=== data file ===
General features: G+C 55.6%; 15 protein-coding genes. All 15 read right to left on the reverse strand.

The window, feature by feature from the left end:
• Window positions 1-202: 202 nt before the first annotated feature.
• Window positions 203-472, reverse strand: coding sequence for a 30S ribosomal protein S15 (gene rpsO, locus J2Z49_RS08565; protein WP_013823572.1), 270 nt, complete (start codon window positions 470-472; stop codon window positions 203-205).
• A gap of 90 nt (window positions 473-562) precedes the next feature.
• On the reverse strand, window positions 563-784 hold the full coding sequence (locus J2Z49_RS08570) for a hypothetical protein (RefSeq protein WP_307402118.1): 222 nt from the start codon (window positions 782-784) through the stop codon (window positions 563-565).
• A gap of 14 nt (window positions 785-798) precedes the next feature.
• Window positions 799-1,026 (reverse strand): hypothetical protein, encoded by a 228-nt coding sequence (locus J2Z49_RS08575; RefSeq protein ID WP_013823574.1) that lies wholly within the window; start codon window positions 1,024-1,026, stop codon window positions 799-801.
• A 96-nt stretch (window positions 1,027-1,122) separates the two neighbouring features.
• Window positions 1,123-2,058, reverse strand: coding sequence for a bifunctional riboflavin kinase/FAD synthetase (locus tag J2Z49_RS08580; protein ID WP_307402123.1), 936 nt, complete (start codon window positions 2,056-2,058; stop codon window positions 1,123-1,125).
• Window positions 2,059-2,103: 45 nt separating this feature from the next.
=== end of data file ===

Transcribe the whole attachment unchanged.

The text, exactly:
General features: G+C 55.6%; 15 protein-coding genes. All 15 read right to left on the reverse strand.

The window, feature by feature from the left end:
• Window positions 1-202: 202 nt before the first annotated feature.
• Window positions 203-472, reverse strand: coding sequence for a 30S ribosomal protein S15 (gene rpsO, locus J2Z49_RS08565; protein WP_013823572.1), 270 nt, complete (start codon window positions 470-472; stop codon window positions 203-205).
• A gap of 90 nt (window positions 473-562) precedes the next feature.
• On the reverse strand, window positions 563-784 hold the full coding sequence (locus J2Z49_RS08570) for a hypothetical protein (RefSeq protein WP_307402118.1): 222 nt from the start codon (window positions 782-784) through the stop codon (window positions 563-565).
• A gap of 14 nt (window positions 785-798) precedes the next feature.
• Window positions 799-1,026 (reverse strand): hypothetical protein, encoded by a 228-nt coding sequence (locus J2Z49_RS08575; RefSeq protein ID WP_013823574.1) that lies wholly within the window; start codon window positions 1,024-1,026, stop codon window positions 799-801.
• A 96-nt stretch (window positions 1,027-1,122) separates the two neighbouring features.
• Window positions 1,123-2,058, reverse strand: coding sequence for a bifunctional riboflavin kinase/FAD synthetase (locus tag J2Z49_RS08580; protein ID WP_307402123.1), 936 nt, complete (start codon window positions 2,056-2,058; stop codon window positions 1,123-1,125).
• Window positions 2,059-2,103: 45 nt separating this feature from the next.